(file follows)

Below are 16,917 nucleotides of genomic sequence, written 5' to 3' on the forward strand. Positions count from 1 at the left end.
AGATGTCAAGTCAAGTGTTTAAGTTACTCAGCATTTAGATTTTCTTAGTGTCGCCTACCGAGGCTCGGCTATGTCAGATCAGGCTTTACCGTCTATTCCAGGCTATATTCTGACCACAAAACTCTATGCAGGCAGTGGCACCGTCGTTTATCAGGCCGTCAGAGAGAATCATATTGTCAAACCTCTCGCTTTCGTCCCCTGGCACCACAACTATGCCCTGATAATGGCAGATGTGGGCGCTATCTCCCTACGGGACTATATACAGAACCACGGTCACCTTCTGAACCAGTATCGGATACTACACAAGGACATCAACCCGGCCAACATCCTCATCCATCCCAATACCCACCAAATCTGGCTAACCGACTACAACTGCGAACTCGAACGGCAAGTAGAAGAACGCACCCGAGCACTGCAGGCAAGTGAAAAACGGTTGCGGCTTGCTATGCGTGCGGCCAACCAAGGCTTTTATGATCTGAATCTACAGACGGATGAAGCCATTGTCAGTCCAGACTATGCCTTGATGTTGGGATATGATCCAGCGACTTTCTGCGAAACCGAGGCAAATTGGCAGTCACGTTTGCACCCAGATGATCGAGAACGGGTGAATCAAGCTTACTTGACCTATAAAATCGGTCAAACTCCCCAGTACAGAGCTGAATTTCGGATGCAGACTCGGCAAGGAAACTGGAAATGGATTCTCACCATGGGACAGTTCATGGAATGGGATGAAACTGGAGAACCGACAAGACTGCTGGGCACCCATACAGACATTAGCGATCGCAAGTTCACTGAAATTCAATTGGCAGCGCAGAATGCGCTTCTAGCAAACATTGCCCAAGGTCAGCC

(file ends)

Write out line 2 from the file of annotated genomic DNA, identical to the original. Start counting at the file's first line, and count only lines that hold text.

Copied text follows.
AGATGTCAAGTCAAGTGTTTAAGTTACTCAGCATTTAGATTTTCTTAGTGTCGCCTACCGAGGCTCGGCTATGTCAGATCAGGCTTTACCGTCTATTCCAGGCTATATTCTGACCACAAAACTCTATGCAGGCAGTGGCACCGTCGTTTATCAGGCCGTCAGAGAGAATCATATTGTCAAACCTCTCGCTTTCGTCCCCTGGCACCACAACTATGCCCTGATAATGGCAGATGTGGGCGCTATCTCCCTACGGGACTATATACAGAACCACGGTCACCTTCTGAACCAGTATCGGATACTACACAAGGACATCAACCCGGCCAACATCCTCATCCATCCCAATACCCACCAAATCTGGCTAACCGACTACAACTGCGAACTCGAACGGCAAGTAGAAGAACGCACCCGAGCACTGCAGGCAAGTGAAAAACGGTTGCGGCTTGCTATGCGTGCGGCCAACCAAGGCTTTTATGATCTGAATCTACAGACGGATGAAGCCATTGTCAGTCCAGACTATGCCTTGATGTTGGGATATGATCCAGCGACTTTCTGCGAAACCGAGGCAAATTGGCAGTCACGTTTGCACCCAGATGATCGAGAACGGGTGAATCAAGCTTACTTGACCTATAAAATCGGTCAAACTCCCCAGTACAGAGCTGAATTTCGGATGCAGACTCGGCAAGGAAACTGGAAATGGATTCTCACCATGGGACAGTTCATGGAATGGGATGAAACTGGAGAACCGACAAGACTGCTGGGCACCCATACAGACATTAGCGATCGCAAGTTCACTGAAATTCAATTGGCAGCGCAGAATGCGCTTCTAGCAAACATTGCCCAAGGTCAGCC